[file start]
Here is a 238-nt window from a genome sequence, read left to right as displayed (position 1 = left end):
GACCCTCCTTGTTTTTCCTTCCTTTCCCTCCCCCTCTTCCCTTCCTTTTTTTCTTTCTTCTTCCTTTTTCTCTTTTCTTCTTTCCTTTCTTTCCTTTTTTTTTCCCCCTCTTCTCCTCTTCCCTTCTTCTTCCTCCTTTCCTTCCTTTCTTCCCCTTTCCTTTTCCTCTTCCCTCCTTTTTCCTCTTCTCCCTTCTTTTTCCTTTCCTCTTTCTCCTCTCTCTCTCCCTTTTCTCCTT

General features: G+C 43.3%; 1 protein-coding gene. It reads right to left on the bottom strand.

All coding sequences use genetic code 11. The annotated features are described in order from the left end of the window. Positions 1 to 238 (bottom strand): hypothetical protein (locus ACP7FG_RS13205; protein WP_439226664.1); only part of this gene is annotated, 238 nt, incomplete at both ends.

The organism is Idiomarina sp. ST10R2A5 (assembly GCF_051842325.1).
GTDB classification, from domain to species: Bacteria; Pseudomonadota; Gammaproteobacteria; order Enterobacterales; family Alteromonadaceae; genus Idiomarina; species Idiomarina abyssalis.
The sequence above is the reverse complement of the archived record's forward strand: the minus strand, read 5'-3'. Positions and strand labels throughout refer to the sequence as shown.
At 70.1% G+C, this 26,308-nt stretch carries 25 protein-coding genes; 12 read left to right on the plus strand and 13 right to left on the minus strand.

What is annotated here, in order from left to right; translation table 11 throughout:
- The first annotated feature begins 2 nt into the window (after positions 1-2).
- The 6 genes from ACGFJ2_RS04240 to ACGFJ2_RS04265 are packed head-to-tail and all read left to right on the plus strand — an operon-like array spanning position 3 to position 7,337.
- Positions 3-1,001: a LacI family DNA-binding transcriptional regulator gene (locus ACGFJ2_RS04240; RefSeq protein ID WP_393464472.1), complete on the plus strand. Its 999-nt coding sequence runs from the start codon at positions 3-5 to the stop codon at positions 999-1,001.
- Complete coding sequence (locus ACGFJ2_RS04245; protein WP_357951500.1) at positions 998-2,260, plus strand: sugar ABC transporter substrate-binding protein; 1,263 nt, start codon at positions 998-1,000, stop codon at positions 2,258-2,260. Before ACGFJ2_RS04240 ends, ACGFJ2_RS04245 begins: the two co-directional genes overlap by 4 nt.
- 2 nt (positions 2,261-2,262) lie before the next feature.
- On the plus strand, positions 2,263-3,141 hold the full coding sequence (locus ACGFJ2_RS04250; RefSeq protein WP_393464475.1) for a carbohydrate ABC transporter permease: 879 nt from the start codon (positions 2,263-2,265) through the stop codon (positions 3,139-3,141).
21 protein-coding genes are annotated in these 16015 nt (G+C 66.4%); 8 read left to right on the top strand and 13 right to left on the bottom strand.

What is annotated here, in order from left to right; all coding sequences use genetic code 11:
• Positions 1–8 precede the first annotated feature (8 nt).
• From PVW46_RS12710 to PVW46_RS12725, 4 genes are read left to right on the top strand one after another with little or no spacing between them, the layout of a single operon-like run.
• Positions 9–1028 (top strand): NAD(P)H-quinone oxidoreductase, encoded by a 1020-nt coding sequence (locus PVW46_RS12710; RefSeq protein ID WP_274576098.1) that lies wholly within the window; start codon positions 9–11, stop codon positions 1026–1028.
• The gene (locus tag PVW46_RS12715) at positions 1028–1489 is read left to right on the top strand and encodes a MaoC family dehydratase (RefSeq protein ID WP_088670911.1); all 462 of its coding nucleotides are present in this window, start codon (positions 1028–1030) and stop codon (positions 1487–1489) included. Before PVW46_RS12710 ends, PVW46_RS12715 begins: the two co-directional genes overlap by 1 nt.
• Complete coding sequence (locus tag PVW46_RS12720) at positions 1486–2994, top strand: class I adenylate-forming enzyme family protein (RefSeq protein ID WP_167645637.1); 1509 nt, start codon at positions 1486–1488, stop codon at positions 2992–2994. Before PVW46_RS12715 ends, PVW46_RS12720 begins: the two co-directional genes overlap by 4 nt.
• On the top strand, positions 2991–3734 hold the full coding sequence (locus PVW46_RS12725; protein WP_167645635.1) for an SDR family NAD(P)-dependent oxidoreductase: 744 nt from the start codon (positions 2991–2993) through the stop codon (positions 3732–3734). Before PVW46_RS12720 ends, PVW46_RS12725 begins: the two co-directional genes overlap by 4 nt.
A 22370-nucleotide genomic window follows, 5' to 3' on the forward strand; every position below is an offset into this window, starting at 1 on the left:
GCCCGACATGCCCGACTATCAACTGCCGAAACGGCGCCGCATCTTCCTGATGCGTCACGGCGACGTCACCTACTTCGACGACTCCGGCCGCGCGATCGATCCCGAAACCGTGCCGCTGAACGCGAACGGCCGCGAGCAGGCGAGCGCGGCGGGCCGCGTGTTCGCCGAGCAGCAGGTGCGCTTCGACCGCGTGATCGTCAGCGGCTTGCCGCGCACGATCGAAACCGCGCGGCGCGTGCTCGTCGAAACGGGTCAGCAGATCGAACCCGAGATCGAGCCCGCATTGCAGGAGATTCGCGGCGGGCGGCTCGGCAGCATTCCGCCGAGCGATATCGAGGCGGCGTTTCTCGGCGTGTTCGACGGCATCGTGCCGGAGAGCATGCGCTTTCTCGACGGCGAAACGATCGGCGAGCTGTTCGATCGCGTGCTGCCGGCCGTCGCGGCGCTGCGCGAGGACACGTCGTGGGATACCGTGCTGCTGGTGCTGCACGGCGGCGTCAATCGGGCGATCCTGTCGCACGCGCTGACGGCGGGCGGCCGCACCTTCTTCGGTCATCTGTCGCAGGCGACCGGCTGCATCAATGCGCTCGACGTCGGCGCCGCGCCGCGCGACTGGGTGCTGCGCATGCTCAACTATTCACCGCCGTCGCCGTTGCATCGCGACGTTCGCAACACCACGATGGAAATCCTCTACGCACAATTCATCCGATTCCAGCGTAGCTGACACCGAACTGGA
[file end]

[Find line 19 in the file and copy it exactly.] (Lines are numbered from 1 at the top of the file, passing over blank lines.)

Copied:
• From PVW46_RS12710 to PVW46_RS12725, 4 genes are read left to right on the top strand one after another with little or no spacing between them, the layout of a single operon-like run.